Definitely, such exercises should not only provide drainages that will be large enough, but must also know the destination of the waters, making sure that everything goes into the ocean. When you start the drainage at point A and it goes to B,C,D, they should know how to meander and allow it to flow to its destination. This cosmetic approach of bringing swamp buggies to clear some waterlogged areas during rainy seasons is not helping us. People are suffering.
If we had done the needful and still having problems, that is understandable. So all stakeholders should be involved. Government shouldn't act as if she knows it all. Government should look at the already existing channels as well as areas they can legally acquire just as oil companies acquire pipelines. Then, construct them with proper concrete works just like we have at the Peace Park opposite government house. The ministry of environment and the environmental sanitation authority should embark on massive sensitization and adult education of the public. I read Adult Education and Community Development and I know that education is a continuum. A Ph.D holder might finish drinking water and throw the empty can anyhow but a secondary school leaver may consider it unfair to do so. Those abroad that are behaving normal today all went through these things.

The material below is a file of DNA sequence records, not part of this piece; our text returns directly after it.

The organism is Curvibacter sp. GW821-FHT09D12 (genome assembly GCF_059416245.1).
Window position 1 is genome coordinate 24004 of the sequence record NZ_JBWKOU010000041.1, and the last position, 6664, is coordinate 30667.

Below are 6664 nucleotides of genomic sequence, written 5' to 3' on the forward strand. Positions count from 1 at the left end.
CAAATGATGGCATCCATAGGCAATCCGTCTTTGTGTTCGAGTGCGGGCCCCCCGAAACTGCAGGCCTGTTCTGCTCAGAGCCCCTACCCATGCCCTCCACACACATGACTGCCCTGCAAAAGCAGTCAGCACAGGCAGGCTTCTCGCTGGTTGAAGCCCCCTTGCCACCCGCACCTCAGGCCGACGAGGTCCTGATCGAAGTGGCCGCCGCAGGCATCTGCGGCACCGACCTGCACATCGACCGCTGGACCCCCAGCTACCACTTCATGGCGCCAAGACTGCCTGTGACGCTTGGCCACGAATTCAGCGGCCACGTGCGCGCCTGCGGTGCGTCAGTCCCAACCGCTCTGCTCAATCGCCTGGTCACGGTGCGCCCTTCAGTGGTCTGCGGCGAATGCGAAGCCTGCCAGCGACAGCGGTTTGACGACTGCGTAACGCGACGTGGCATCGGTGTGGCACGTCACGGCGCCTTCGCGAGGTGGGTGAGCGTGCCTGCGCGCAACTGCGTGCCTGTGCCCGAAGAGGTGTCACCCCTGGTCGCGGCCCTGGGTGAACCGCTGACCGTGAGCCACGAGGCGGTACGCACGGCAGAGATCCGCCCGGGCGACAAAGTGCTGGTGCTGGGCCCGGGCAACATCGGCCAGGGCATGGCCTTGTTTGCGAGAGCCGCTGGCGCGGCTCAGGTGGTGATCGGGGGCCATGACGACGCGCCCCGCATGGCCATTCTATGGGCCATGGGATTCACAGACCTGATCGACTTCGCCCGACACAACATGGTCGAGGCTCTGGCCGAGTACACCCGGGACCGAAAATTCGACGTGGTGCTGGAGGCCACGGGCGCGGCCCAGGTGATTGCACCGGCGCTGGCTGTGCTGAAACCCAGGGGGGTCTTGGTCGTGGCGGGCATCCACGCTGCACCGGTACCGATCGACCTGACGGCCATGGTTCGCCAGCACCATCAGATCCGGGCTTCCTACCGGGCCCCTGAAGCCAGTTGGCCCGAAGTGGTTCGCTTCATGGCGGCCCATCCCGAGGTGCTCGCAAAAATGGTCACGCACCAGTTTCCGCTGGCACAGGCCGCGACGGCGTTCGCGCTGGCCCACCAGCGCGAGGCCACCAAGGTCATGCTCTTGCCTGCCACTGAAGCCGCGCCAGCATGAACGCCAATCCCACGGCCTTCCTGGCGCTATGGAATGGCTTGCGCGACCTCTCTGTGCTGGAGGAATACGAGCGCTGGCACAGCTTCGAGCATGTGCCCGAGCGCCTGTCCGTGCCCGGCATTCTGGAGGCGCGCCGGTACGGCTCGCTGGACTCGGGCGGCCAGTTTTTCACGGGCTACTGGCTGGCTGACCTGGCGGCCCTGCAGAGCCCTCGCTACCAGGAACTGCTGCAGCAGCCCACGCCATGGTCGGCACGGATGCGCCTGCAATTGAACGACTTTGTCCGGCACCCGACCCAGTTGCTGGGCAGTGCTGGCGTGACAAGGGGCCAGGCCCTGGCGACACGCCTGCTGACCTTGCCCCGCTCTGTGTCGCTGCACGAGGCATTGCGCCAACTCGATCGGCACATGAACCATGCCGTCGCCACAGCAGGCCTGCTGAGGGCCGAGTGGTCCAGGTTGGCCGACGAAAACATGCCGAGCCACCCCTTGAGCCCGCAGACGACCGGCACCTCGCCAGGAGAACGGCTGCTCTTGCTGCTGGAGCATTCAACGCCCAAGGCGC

While we implore the services of experts to reengineer the environmental system, we also need to reengineer our mindsets to ensure that what ought not to be done shouldn't be done. They should be made to understand that the drains are meant for water to be flowing in them and not to remain stagnant. The other day, I was called from Opolo that a road constructed at opposite old Mr. Biggs had caused serious flooding in the area due to lack of drainages. The statement recently made by the commissioner for environment that something will soon be done is commendable but he has to walk the talk. If it means going to the governor of the state, who has suddenly woken up to say oil spill is damaging our environment as if they are just waking up from their sleep, the commissioner should go and demand for funds to, at least, start some of these projects that I am talking about.
Also, we heard that NDDC awarded a contract to one of the Abuja-based politicians from this state to clear hyacinth and debris from the Epie creek. We all commended the commission for that but unfortunately, the Epie creek is covered again with grass. They didn't do a good work. Something better needs to be done because this Epie creek is a veritable resort; it covers the entire length and breadth of Yenagoa. It should be properly cleared of all debris and be made navigable.
Is anyone to blame for the problem of flooding in Yenagoa? If yes, who?